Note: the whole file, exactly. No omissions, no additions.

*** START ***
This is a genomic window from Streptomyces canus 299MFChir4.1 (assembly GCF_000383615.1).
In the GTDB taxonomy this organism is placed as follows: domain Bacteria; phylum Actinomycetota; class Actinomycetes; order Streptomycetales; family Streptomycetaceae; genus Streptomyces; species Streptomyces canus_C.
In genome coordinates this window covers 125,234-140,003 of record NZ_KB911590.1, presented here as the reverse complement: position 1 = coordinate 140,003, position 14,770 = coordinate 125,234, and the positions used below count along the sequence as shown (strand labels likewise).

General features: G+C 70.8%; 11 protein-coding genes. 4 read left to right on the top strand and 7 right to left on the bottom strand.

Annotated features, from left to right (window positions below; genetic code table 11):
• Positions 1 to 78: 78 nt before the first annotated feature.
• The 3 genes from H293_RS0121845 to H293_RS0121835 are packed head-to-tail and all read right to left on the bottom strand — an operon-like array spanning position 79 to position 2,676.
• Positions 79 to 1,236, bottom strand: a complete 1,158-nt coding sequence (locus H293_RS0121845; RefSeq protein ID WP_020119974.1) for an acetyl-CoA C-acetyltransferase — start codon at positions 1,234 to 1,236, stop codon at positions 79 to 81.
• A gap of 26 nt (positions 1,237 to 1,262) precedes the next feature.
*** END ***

This is a genomic window from Streptomyces canus 299MFChir4.1 (assembly GCF_000383615.1).
In the GTDB taxonomy this organism is placed as follows: domain Bacteria; phylum Actinomycetota; class Actinomycetes; order Streptomycetales; family Streptomycetaceae; genus Streptomyces; species Streptomyces canus_C.
In genome coordinates this window covers 125,234-140,003 of record NZ_KB911590.1, presented here as the reverse complement: position 1 = coordinate 140,003, position 14,770 = coordinate 125,234, and the positions used below count along the sequence as shown (strand labels likewise).

General features: G+C 70.8%; 11 protein-coding genes. 4 read left to right on the top strand and 7 right to left on the bottom strand.

Annotated features, from left to right (window positions below; genetic code table 11):
• Positions 1 to 78: 78 nt before the first annotated feature.
• The 3 genes from H293_RS0121845 to H293_RS0121835 are packed head-to-tail and all read right to left on the bottom strand — an operon-like array spanning position 79 to position 2,676.
• Positions 79 to 1,236, bottom strand: a complete 1,158-nt coding sequence (locus H293_RS0121845; RefSeq protein ID WP_020119974.1) for an acetyl-CoA C-acetyltransferase — start codon at positions 1,234 to 1,236, stop codon at positions 79 to 81.
• A gap of 26 nt (positions 1,237 to 1,262) precedes the next feature.